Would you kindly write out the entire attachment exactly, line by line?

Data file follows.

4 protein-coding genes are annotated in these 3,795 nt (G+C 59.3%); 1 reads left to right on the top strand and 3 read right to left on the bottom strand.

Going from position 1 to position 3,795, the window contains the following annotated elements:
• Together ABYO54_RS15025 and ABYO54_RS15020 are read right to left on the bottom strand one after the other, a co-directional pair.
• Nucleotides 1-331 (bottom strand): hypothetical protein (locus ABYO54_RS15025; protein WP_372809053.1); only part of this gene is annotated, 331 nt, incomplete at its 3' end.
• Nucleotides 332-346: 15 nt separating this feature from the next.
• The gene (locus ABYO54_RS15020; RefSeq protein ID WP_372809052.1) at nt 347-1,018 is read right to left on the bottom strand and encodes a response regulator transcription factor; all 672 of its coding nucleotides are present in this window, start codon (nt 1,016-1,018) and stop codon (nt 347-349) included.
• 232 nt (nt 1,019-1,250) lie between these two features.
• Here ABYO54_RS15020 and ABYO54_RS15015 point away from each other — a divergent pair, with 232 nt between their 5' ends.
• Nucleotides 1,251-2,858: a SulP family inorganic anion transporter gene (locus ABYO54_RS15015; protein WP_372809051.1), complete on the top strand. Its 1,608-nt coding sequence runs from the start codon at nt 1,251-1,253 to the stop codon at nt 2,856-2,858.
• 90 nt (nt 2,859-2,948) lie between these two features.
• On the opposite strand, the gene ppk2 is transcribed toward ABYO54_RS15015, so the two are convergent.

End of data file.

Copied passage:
4 protein-coding genes are annotated in these 3,795 nt (G+C 59.3%); 1 reads left to right on the top strand and 3 read right to left on the bottom strand.

Going from position 1 to position 3,795, the window contains the following annotated elements:
• Together ABYO54_RS15025 and ABYO54_RS15020 are read right to left on the bottom strand one after the other, a co-directional pair.
• Nucleotides 1-331 (bottom strand): hypothetical protein (locus ABYO54_RS15025; protein WP_372809053.1); only part of this gene is annotated, 331 nt, incomplete at its 3' end.
• Nucleotides 332-346: 15 nt separating this feature from the next.
• The gene (locus ABYO54_RS15020; RefSeq protein ID WP_372809052.1) at nt 347-1,018 is read right to left on the bottom strand and encodes a response regulator transcription factor; all 672 of its coding nucleotides are present in this window, start codon (nt 1,016-1,018) and stop codon (nt 347-349) included.
• 232 nt (nt 1,019-1,250) lie between these two features.
• Here ABYO54_RS15020 and ABYO54_RS15015 point away from each other — a divergent pair, with 232 nt between their 5' ends.
• Nucleotides 1,251-2,858: a SulP family inorganic anion transporter gene (locus ABYO54_RS15015; protein WP_372809051.1), complete on the top strand. Its 1,608-nt coding sequence runs from the start codon at nt 1,251-1,253 to the stop codon at nt 2,856-2,858.
• 90 nt (nt 2,859-2,948) lie between these two features.
• On the opposite strand, the gene ppk2 is transcribed toward ABYO54_RS15015, so the two are convergent.